JOURNAL ARTICLE
RANDOMIZED CONTROLLED TRIAL

Falls Assessment Clinical Trial (FACT): design, interventions, recruitment strategies and participant characteristics

C Raina Elley, M Clare Robertson, Ngaire M Kerse, Sue Garrett, Eileen McKinlay, Beverley Lawton, Helen Moriarty, A John Campbell
BMC Public Health 2007, 7: 185
17662156

BACKGROUND: Guidelines recommend multifactorial intervention programmes to prevent falls in older adults but there are few randomised controlled trials in a real life health care setting. We describe the rationale, intervention, study design, recruitment strategies and baseline characteristics of participants in a randomised controlled trial of a multifactorial falls prevention programme in primary health care.

METHODS: Participants are patients from 19 primary care practices in Hutt Valley, New Zealand aged 75 years and over who have fallen in the past year and live independently. Two recruitment strategies were used - waiting room screening and practice mail-out. Intervention participants receive a community based nurse assessment of falls and fracture risk factors, home hazards, referral to appropriate community interventions, and strength and balance exercise programme. Control participants receive usual care and social visits. Outcome measures include number of falls and injuries over 12 months, balance, strength, falls efficacy, activities of daily living, quality of life, and physical activity levels.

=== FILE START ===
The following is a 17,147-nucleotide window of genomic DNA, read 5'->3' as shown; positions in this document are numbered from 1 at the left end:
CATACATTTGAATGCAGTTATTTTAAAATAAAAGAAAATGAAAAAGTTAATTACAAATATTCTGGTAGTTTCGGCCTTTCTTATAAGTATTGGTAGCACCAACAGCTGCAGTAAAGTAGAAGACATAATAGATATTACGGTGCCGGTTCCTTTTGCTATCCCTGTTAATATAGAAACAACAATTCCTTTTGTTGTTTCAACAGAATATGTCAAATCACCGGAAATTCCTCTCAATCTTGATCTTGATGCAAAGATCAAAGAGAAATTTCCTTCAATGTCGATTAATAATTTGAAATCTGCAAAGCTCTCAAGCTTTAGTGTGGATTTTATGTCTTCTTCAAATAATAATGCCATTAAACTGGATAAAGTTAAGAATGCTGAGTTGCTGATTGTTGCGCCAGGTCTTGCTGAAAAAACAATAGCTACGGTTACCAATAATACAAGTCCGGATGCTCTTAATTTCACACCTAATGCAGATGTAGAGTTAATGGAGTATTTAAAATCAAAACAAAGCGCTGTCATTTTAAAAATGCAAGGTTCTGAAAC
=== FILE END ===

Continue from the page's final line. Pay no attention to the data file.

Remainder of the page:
RESULTS: 312 participants were recruited (69% women). Of those who had fallen, 58% of people screened in the practice waiting rooms and 40% when screened by practice letter were willing to participate. Characteristics of participants recruited using the two methods are similar (p > 0.05). Mean age of all participants was 81 years (SD 5). On average participants have 7 medical conditions, take 5.5 medications (29% on psychotropics) with a median of 2 falls (interquartile range 1, 3) in the previous year.

CONCLUSION: The two recruitment strategies and the community based intervention delivery were feasible and successful, identifying a high risk group with multiple falls. Recruitment in the waiting room gave higher response rates but was less efficient than practice mail-out. Testing the effectiveness of an evidence based intervention in a 'real life' setting is important.

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